Different time, different landscape

 

One of my favorite things about art is how diverse and different each piece can be interpreted. You can take one landscape, capture it in thousands of different lights: whether it varies in what season it’s taken, what the surrounding environment is like at the time, what time of day it is, or what effects are used afterwards. Each decision is based upon the interpreter and the results are taken into consideration by the receiver. One of the best examples that we’ve used in class is Frederick Edwin Church’s Cotopaxi from 1855 versus his Cotopaxi in 1862. Both images capture the same volcano and surrounding landscape, yet the mood and effect are complete opposites.

Here is Church’s 1855 version:

Compared to his 1862 version:

It’s astounding how constantly our environment is changing. It can not be prevented or stopped, but we can appreciate its natural beauty at every point in time. It is through artists like Frederick Edwin Church that we can compare and contrast these landscapes. Artists study their subjects thoroughly in effort to get every detail right. Because of this preciseness we can imagine the objects of the artwork as if we are seeing it first hand. With countless angles and copies of the same landscapes, we can get a sense for the full effect of our world’s wonders.

Many different aspects of a painting, picture, or drawing can shed a whole new light on one place. One variable to consider is the state of the object. In Church’s images, we first see the volcano as a peaceful, serene almost mountain-like setting. It’s topped with a thin white coat and bright blue skies. The tranquil looking surroundings present a welcoming scenery where one would gladly live. The modest home appears cosy and almost dreamy. Then in Church’s second version, he presents almost an angry volcano, spewing with lava and covering its surroundings with ash. The fiery red, orange, and brown sky rages over the land and replaces the once peaceful, calming blue sky. It is safe to say that most people would elect not to live here if presented with this image of the land. They would live in constant fear of their house becoming overwhelmed with ash and lava forcing them to leave. In the bottom left corner, one can see a man standing there with his companion. They stay a safe distance away watching as the volcano erupts and the rushing water crashes down through the deep crevices in the land. It’s amazing how one place can look completely opposite based simply on timing and portrayal.

Church is not the only artist to illustrate the changes over and through time. Hundreds of artists do this, but it is not limited to artists. It happens naturally and can be seen everywhere. Take the snapshots of the Earth that are taken from space.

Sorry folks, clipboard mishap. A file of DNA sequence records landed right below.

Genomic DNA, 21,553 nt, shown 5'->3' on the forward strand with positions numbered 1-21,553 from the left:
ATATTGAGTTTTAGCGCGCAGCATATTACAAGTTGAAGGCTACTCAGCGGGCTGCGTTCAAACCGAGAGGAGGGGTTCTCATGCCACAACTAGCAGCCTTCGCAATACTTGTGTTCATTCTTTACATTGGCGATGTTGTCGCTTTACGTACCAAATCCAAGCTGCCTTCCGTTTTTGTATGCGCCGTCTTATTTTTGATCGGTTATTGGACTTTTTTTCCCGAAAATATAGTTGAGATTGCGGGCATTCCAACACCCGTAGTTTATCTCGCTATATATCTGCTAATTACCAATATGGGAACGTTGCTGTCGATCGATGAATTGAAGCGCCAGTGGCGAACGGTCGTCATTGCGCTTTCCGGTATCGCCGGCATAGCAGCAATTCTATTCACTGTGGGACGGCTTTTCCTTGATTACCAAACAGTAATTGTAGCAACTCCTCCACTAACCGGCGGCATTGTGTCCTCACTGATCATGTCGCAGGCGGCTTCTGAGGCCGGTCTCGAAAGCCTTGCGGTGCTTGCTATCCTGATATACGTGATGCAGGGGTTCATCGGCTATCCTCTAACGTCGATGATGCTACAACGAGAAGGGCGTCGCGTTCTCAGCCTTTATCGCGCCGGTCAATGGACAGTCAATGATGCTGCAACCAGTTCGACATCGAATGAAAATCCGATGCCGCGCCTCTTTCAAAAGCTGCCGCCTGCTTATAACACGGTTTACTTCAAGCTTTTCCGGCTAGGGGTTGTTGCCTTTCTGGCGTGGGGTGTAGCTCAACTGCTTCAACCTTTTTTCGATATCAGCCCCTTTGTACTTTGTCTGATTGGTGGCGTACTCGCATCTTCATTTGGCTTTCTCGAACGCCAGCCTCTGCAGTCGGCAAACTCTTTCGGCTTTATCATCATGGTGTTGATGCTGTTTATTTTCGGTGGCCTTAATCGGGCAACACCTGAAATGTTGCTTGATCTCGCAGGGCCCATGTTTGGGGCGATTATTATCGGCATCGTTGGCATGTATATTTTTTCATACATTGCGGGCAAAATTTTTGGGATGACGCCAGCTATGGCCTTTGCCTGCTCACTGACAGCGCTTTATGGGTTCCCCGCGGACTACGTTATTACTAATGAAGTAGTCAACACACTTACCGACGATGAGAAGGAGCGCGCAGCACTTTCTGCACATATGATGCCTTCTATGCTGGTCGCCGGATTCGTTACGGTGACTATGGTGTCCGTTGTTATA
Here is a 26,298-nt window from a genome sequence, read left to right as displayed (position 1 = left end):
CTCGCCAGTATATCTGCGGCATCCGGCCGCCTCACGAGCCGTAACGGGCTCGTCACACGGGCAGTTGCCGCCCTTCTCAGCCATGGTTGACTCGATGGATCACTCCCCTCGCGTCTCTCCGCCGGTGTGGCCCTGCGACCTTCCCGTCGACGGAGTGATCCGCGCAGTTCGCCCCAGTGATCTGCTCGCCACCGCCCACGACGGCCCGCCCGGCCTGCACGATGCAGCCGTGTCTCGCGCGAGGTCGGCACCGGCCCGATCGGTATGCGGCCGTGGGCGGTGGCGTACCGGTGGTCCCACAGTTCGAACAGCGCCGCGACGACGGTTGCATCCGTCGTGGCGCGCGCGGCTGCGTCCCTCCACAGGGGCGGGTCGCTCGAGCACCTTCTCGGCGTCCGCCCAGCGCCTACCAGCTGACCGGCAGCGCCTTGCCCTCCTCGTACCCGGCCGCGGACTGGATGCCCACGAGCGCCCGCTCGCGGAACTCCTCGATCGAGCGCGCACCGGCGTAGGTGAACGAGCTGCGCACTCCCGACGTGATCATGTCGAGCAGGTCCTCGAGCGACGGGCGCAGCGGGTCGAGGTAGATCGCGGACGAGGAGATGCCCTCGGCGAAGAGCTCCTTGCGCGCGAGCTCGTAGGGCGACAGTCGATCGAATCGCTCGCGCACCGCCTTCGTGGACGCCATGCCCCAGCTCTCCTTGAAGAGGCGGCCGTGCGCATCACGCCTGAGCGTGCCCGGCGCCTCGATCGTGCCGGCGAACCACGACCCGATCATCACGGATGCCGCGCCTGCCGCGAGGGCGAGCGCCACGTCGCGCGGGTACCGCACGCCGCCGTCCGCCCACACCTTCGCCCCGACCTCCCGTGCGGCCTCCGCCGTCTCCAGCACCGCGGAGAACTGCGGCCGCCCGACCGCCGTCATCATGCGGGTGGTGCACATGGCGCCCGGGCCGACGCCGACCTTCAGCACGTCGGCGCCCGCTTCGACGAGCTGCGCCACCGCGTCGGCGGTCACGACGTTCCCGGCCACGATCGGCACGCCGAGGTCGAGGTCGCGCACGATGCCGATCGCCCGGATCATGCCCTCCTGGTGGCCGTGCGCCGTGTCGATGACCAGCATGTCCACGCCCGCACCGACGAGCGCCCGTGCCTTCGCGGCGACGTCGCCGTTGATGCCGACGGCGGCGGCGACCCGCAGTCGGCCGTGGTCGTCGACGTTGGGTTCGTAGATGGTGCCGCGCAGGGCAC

Here is a picture of Earth taken during a hurricane:

While normally, North America would appear like this:

While these are not necessarily considered art, it stills illustrates the power of nature and the effect she has on our environment. Because of this power, our world is constantly changing and allowing the same scenery to be viewed in countless different lights. No one presentation of something is the same. This allows each piece to be unique and the artist can get their exact point across. Some pieces can be intimidating and threatening while the same landscape can be also be presented as welcoming and peaceful; some can be gloomy and depressing while in another representation be full of joy and delight. This provides great mystery and never-ending possibilities in the world of art.

These vast differences aren’t just based upon the artists decisions and interpretations, but also the viewer. A viewer may take colors such as red and orange as angry and  threatening, while a different viewer could see them as warming and pleasurable. It’s not just colors that can be interpreted differently by each artist; the object itself can be viewed differently. Say someone were to look at a painting of the ocean; they may see it as ominous and gloomy while another may see it as calming and desirable. One example of this difference in interpretation is Caspar Friedrich’s Monk by the Sea.

Like we discussed in class, this image can be taken several different ways. It can be taken as calming and tranquil or it can be seen as desolate and abandoned. When I look at this picture I see at as the calm before the storm. The monk gazes upon the ocean absorbing its beauty and tranquility before it erupts into a massive disturbance. These are only three interpretations. Different pieces of artwork can be taken in hundreds of different lights. It is up to the artist and the viewer to discover them.

 

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